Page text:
My service kit arrived today for this Henderson Mk V manual bilge pump, so I took some time this afternoon to rebuild it. This was the easiest rebuild of the four different type pumps that are on Cay of Sea.
The Henderson pump is actually destined for use as a holding tank evacuation pump. When we go off shore (eventually), I want to be able to empty the holding tank overboard. I discuss my refit of the sanitation system on board Cay of Sea here.
Above are images of the very large and bulky pump body. The bottom and top halves are fastened with 8 self-tapping screws, and the diaphragm also serves as a gasket between the halves. The casting and labeling seen above actually identify this pump as a “Blakes Lavac” pump, but it is a Henderson Mk V. It is supplied by Lavac (and labeled as made by them!) as their preferred pump for their vacuum-operated marine toilets.
There are only a few parts in the service kit: Two valves, an O-ring gasket, and the big rubber diaphragm are the heart of the kit. It also comes with new stainless fasteners and snap retainers for pivot shafts.
The instructions are useful, including a complete parts inventory reference, plus the various options and requirements for installation. I was a bit dismayed by one of the parts supplied: the “joker” valve, or back flow preventer, was distorted and looked to be in worse shape than the joker valve I was replacing. While the rubber of the new one was slightly more supple, the distortions in shape made me doubt that it would close properly when pulling a vacuum. I cleaned the old one, lubricated it with dish soap, and reinstalled it. The joker valve is held in place with four stainless screws. It’s easy to remove and replace.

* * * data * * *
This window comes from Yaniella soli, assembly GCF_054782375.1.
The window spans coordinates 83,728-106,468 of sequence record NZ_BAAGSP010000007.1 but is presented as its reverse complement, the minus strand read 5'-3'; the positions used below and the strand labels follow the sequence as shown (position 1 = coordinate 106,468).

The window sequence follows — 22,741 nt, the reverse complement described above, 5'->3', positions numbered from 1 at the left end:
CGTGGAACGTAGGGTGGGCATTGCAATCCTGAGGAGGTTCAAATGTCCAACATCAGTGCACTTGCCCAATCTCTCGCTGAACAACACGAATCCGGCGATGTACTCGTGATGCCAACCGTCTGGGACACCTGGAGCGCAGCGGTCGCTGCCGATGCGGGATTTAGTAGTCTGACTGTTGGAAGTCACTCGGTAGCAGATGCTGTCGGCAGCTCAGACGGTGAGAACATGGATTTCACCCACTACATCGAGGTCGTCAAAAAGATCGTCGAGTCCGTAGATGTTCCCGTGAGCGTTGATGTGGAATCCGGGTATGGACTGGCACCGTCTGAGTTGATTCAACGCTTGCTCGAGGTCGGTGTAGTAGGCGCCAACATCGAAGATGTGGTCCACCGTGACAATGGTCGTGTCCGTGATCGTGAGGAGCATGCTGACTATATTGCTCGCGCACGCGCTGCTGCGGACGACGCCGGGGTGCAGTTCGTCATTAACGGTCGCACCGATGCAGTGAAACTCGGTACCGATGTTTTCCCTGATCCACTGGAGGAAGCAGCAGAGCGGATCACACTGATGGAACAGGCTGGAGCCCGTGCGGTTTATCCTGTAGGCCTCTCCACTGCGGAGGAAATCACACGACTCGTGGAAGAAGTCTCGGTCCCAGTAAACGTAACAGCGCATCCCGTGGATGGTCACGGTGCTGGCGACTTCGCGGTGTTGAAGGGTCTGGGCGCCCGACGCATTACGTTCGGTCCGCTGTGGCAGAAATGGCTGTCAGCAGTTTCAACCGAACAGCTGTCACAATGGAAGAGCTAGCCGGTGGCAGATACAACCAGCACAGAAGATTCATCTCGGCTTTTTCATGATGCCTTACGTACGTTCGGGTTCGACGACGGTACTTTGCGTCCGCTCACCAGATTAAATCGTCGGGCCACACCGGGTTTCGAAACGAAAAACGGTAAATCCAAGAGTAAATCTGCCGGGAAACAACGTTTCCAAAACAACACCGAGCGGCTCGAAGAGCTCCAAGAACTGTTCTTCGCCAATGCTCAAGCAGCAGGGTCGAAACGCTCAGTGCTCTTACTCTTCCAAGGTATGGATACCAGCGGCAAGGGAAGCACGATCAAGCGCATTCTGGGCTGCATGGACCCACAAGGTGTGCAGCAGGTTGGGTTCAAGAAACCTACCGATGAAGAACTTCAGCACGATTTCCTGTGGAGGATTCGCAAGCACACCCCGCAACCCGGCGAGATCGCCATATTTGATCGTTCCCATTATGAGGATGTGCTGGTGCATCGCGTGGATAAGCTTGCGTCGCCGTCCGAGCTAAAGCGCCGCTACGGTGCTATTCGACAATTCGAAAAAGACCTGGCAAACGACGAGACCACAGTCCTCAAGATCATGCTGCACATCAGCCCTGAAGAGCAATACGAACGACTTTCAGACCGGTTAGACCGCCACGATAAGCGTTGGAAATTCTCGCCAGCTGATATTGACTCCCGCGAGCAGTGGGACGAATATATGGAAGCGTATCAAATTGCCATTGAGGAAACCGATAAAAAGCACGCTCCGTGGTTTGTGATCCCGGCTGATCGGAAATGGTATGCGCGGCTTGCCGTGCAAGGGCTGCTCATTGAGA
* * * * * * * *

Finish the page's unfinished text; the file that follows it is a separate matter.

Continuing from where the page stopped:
Here are a couple of photos of the pump halves separated. You can see the orientation of the valves and diaphragm.
The diaphragm is moved by a lever which is attached to an actuator arm. The end of the arm is threaded to received a large diameter nylon nut. Two large plastic plates mount onto the actuator arm and are secured in place by the nut. Photos make this easier to understand than text.
I see now that I forgot to get a photo of the actuator arm without the diaphragm in place. Sorry, guess you’ll have to refer to the illustration (above) for that. I did not remove the actuator – there was no need to.
I also replaced the old flapper valve (think of a one-way door) with the new one from the kit.
I installed the new diaphragm, reassembled the pump halves, carefully tightened the screws all around as evenly as possible, and continuously checked the gasket contact area for fit and seal. After it was put back together, I checked the pump by inserting the handle into the socket and pumping it while checking for suction with my hand. It pulled well – unlike before. I’m not sure which component was the culprit – perhaps an accumulation of little leaks throughout – at any rate, it works now.
I’ll review its installation in the head in another post.